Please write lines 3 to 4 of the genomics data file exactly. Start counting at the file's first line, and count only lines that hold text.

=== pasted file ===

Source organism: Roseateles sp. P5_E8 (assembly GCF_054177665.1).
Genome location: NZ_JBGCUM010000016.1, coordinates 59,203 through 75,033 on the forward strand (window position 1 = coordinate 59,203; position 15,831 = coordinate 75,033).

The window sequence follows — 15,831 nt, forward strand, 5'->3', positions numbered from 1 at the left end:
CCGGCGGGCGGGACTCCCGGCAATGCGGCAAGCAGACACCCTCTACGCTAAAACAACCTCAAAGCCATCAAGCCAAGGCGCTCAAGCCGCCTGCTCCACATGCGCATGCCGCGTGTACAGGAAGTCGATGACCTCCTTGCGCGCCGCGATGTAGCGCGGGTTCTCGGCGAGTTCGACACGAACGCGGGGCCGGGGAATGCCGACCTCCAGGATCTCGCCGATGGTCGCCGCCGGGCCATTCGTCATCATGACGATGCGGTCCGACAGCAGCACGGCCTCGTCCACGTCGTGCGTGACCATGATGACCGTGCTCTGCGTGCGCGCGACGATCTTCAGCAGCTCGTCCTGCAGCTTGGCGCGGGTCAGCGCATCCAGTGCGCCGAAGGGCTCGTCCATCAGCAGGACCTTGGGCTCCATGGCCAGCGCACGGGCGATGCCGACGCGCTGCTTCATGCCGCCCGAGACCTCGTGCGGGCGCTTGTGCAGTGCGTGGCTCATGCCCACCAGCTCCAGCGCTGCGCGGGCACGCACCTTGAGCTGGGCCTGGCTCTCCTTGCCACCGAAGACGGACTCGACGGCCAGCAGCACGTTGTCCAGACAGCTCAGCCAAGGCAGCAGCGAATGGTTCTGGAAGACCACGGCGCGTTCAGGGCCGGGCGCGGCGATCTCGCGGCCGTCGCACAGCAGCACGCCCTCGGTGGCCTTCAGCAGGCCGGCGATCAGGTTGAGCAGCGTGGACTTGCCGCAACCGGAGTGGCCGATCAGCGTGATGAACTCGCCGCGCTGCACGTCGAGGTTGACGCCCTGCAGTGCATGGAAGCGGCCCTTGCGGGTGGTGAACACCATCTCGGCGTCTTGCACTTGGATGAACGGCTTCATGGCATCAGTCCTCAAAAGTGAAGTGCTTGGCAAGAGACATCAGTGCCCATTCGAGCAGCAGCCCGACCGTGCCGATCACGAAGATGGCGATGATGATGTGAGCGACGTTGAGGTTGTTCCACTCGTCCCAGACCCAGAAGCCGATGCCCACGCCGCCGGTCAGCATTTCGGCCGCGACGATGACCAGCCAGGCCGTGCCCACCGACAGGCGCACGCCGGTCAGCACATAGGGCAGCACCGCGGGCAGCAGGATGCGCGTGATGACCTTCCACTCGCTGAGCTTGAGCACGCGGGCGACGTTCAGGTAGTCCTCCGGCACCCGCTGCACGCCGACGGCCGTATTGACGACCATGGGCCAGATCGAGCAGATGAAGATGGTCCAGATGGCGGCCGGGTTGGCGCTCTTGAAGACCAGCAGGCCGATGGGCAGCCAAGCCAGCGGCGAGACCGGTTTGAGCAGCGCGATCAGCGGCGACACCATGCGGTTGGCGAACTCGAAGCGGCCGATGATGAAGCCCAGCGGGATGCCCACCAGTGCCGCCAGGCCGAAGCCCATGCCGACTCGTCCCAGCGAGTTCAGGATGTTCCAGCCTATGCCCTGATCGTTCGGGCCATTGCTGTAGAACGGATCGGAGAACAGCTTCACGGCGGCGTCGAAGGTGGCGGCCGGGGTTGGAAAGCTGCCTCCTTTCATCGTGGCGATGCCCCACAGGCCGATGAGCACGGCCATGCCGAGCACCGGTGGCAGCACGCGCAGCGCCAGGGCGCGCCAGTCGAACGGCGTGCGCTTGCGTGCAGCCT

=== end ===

The window sequence follows — 15,831 nt, forward strand, 5'->3', positions numbered from 1 at the left end:
CCGGCGGGCGGGACTCCCGGCAATGCGGCAAGCAGACACCCTCTACGCTAAAACAACCTCAAAGCCATCAAGCCAAGGCGCTCAAGCCGCCTGCTCCACATGCGCATGCCGCGTGTACAGGAAGTCGATGACCTCCTTGCGCGCCGCGATGTAGCGCGGGTTCTCGGCGAGTTCGACACGAACGCGGGGCCGGGGAATGCCGACCTCCAGGATCTCGCCGATGGTCGCCGCCGGGCCATTCGTCATCATGACGATGCGGTCCGACAGCAGCACGGCCTCGTCCACGTCGTGCGTGACCATGATGACCGTGCTCTGCGTGCGCGCGACGATCTTCAGCAGCTCGTCCTGCAGCTTGGCGCGGGTCAGCGCATCCAGTGCGCCGAAGGGCTCGTCCATCAGCAGGACCTTGGGCTCCATGGCCAGCGCACGGGCGATGCCGACGCGCTGCTTCATGCCGCCCGAGACCTCGTGCGGGCGCTTGTGCAGTGCGTGGCTCATGCCCACCAGCTCCAGCGCTGCGCGGGCACGCACCTTGAGCTGGGCCTGGCTCTCCTTGCCACCGAAGACGGACTCGACGGCCAGCAGCACGTTGTCCAGACAGCTCAGCCAAGGCAGCAGCGAATGGTTCTGGAAGACCACGGCGCGTTCAGGGCCGGGCGCGGCGATCTCGCGGCCGTCGCACAGCAGCACGCCCTCGGTGGCCTTCAGCAGGCCGGCGATCAGGTTGAGCAGCGTGGACTTGCCGCAACCGGAGTGGCCGATCAGCGTGATGAACTCGCCGCGCTGCACGTCGAGGTTGACGCCCTGCAGTGCATGGAAGCGGCCCTTGCGGGTGGTGAACACCATCTCGGCGTCTTGCACTTGGATGAACGGCTTCATGGCATCAGTCCTCAAAAGTGAAGTGCTTGGCAAGAGACATCAGTGCCCATTCGAGCAGCAGCCCGACCGTGCCGATCACGAAGATGGCGATGATGATGTGAGCGACGTTGAGGTTGTTCCACTCGTCCCAGACCCAGAAGCCGATGCCCACGCCGCCGGTCAGCATTTCGGCCGCGACGATGACCAGCCAGGCCGTGCCCACCGACAGGCGCACGCCGGTCAGCACATAGGGCAGCACCGCGGGCAGCAGGATGCGCGTGATGACCTTCCACTCGCTGAGCTTGAGCACGCGGGCGACGTTCAGGTAGTCCTCCGGCACCCGCTGCACGCCGACGGCCGTATTGACGACCATGGGCCAGATCGAGCAGATGAAGATGGTCCAGATGGCGGCCGGGTTGGCGCTCTTGAAGACCAGCAGGCCGATGGGCAGCCAAGCCAGCGGCGAGACCGGTTTGAGCAGCGCGATCAGCGGCGACACCATGCGGTTGGCGAACTCGAAGCGGCCGATGATGAAGCCCAGCGGGATGCCCACCAGTGCCGCCAGGCCGAAGCCCATGCCGACTCGTCCCAGCGAGTTCAGGATGTTCCAGCCTATGCCCTGATCGTTCGGGCCATTGCTGTAGAACGGATCGGAGAACAGCTTCACGGCGGCGTCGAAGGTGGCGGCCGGGGTTGGAAAGCTGCCTCCTTTCATCGTGGCGATGCCCCACAGGCCGATGAGCACGGCCATGCCGAGCACCGGTGGCAGCACGCGCAGCGCCAGGGCGCGCCAGTCGAACGGCGTGCGCTTGCGTGCAGCCT